Glass Lewis Slams Yahoo Compensation Committee

Last Updated Jul 23, 2008 2:57 PM EDT

Exit doorJust when you thought that the Yahoo shareholder meeting might be calm, proxy advisory service Glass Lewis & Co. has recommended that three board members, including the chairman, be shown the door. According to the Wall Street Journal (which seemed to have a scoop on the story this morning):
In a prepared report, Glass Lewis said shareholders should vote against the re-election of Yahoo Chairman Roy Bostock and directors Ron Burkle and Arthur Kern. All three are members of the company's compensation committee, which Glass Lewis criticized for implementing controversial severance plans and for failing to pay executives relative to the company's performance.
The gripe is that when Microsoft provided an unsolicited and presumably unwelcome bid, the committee put into place a whopper of a severance plan that would pay out so much to employees fired after an acquisition that it would discourage the deal in the first place. Although directed at Microsoft, it also became a de facto poison pill against anyone else interested in Yahoo as well.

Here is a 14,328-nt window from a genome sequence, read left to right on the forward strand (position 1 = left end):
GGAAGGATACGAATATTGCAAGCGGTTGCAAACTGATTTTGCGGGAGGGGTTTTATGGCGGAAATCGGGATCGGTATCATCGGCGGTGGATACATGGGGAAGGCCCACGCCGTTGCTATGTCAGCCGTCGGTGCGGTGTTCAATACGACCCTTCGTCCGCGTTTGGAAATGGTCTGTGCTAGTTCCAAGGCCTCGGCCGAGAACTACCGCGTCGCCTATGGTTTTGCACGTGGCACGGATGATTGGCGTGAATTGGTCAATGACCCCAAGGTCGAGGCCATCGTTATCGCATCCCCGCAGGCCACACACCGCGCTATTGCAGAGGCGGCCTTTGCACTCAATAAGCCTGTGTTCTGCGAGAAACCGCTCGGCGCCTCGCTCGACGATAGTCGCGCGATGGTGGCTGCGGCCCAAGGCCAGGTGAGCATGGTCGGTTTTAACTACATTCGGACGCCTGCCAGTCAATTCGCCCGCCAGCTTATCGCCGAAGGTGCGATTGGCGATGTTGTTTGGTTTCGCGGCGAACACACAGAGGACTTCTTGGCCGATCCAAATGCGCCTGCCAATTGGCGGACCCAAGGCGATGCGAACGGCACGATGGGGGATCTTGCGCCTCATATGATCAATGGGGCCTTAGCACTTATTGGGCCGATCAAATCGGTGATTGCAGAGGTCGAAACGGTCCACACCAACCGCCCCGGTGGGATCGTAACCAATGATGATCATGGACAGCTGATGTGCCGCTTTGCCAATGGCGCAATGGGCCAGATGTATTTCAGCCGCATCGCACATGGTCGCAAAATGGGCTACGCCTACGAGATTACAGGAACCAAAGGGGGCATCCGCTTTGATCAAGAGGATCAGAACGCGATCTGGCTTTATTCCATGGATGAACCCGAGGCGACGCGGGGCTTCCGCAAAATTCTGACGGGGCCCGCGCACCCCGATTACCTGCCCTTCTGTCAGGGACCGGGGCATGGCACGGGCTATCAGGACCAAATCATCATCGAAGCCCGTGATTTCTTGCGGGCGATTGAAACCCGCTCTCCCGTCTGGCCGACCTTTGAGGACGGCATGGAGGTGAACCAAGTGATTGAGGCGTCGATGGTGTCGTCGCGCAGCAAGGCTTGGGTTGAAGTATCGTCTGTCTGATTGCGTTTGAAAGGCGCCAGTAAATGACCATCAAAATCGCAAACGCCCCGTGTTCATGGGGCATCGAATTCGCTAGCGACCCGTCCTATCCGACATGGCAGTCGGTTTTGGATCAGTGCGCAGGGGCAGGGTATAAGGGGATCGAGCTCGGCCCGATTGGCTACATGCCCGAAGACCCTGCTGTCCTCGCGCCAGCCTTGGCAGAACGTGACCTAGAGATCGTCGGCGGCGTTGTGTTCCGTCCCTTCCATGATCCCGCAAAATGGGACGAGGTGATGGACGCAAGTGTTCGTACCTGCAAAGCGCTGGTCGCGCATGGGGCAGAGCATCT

This could have a noticeable impact at the meeting, because institutional investors pay close attention to what a Glass Lewis or ISS suggests. Yahoo is expanding its board by two to accommodate the deal with Carl Icahn, so the company only plans on replacing one with Icahn, which wouldn't be enough to calm the waters. If ISS comes out the same way, it could be that those pushing for major change could gain a lot of ground.

I wish I had the records to see how quickly the decision was made in relation to when the board announced that it had considered the Microsoft offer and refused it. Could it be that the board went into the discussion with its mind already made up? Say you weren't being coy, Roy.

Exit door image via Flickr user urbanshoregirl, CC 2.0

  • Erik Sherman On Twitter» On Facebook»

    Erik Sherman is a widely published writer and editor who also does select ghosting and corporate work. The views expressed in this column belong to Sherman and do not represent the views of CBS Interactive. Follow him on Twitter at @ErikSherman or on Facebook.